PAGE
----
Wednesday, September 1, 2010

Women of Wednesday--Suffragettes

In August we marked the 90th anniversary of the ratification of the 19th Amendment to the U.S. Constitution:
The right of citizens of the United States to vote shall not be denied or abridged by the United States or by any State on account of sex.

Congress shall have power to enforce this article by appropriate legislation.

Here are photos from the Library of Congress collection that will illustrate the suffragettes' journey:

America's first Suffragette parade, New York, February 1905. Where are the women?

The suffragettes did a LOT of parading. As time went by, there was no doubting who was doing the parading!

New York circa 1916.

April 5, 1917.

There was "grunt" work involved--always the women behind the scenes keeping the movement going:

Between 1910 and 1915.


A LOT of politicking:

June 1917.

Between 1910 and 1915. PLEASE NOTE: One of their goals was equal pay for equal work. Here we are, nearly 100 years later, and women only earn 80 cents for every dollar earned by men.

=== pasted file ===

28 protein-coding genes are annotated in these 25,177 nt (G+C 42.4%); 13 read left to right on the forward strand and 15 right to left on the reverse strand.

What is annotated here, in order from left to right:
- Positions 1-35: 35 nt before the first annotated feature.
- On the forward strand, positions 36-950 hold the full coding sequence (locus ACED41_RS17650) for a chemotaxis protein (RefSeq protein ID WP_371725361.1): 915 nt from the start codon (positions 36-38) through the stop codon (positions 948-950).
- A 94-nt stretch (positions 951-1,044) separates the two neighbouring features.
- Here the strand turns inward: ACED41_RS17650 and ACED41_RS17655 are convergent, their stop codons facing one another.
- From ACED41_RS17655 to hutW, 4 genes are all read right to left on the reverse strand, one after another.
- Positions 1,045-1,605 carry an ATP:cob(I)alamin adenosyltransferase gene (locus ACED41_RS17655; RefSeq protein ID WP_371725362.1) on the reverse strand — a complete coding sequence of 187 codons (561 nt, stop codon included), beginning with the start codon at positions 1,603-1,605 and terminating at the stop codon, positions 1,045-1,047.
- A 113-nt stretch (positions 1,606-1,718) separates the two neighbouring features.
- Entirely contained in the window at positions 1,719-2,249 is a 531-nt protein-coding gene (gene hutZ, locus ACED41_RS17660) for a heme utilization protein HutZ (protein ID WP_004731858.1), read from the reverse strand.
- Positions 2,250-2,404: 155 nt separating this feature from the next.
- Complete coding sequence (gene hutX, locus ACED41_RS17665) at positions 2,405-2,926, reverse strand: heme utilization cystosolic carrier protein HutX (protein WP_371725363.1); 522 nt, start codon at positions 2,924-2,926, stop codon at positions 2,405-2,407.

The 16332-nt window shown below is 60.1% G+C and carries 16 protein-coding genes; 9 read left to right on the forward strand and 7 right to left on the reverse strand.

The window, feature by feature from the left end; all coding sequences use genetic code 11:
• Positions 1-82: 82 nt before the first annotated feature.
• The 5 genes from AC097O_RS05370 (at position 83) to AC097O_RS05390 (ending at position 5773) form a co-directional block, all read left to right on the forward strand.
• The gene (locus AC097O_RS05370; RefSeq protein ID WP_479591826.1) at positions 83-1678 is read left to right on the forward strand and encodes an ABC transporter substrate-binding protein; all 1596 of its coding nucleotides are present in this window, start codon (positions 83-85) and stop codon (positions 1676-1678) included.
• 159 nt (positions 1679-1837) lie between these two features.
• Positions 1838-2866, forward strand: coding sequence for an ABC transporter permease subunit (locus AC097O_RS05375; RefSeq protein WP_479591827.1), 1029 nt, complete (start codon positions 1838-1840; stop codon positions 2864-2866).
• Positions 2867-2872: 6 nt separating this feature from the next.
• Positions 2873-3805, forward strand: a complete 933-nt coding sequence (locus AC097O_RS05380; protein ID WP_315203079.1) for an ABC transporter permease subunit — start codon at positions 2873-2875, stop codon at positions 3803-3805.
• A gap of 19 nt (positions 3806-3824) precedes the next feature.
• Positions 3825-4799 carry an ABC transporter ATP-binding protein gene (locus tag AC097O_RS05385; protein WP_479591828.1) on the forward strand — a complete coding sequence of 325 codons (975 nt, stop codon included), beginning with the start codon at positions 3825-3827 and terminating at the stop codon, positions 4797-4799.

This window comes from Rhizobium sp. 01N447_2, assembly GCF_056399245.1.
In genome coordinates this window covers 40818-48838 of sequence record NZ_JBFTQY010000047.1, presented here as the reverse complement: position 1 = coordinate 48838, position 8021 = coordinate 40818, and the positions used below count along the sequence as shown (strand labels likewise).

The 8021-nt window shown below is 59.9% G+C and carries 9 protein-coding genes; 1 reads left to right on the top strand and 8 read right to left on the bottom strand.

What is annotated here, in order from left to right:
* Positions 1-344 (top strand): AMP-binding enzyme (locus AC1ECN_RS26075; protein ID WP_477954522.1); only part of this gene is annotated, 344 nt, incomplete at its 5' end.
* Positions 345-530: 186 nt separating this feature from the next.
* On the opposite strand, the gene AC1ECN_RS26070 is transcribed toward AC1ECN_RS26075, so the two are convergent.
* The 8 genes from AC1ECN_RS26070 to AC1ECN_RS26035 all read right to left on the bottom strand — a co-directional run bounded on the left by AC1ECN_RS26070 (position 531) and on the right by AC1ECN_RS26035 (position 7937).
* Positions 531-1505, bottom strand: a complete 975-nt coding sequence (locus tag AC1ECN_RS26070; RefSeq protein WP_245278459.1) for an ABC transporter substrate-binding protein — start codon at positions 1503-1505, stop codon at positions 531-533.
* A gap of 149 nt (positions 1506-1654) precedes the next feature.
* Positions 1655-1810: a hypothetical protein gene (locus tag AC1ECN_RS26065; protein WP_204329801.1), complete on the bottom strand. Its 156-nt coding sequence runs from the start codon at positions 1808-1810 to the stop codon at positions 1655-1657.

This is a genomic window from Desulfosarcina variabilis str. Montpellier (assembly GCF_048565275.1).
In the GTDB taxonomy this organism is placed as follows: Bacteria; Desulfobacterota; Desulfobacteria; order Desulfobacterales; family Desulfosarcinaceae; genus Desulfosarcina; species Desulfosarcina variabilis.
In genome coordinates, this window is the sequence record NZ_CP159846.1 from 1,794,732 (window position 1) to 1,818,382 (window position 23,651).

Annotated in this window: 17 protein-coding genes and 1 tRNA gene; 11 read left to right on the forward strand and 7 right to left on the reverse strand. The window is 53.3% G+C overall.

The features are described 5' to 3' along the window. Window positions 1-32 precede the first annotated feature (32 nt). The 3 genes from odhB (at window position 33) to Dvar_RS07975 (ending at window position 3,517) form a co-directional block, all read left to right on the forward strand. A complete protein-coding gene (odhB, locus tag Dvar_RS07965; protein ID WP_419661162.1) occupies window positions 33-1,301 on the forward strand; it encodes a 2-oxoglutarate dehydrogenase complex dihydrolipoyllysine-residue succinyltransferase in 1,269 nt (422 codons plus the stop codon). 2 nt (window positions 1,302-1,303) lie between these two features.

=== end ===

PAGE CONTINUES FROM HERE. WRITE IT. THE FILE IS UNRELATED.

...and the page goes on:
Some of it wasn't pretty:

1919. Yes, suffragettes were imprisoned.

And some of it looks like it was fun!

Alice Burke and Nell Richardson in the "Golden Flyer" in which they embarked on a cross-country trip. April 7, 1916.

But this photo says it all:

August 30, 1913.

We ALL need to work together for social justice! That's as true today as it was 90 years ago.



Mur said...

Very cool, Diane and just in time to remember that lots of state primaries are coming up.

Unknown said...


Diane said...

Thanks for writing Bonney. Do you have a collection of your great grandmother's suffragette activity? From her picture she looks like a strong woman with a great sense of humor!

Anonymous said...

Hi Diane,

Could you please contact me about "suffragettes" at
Thank you very much!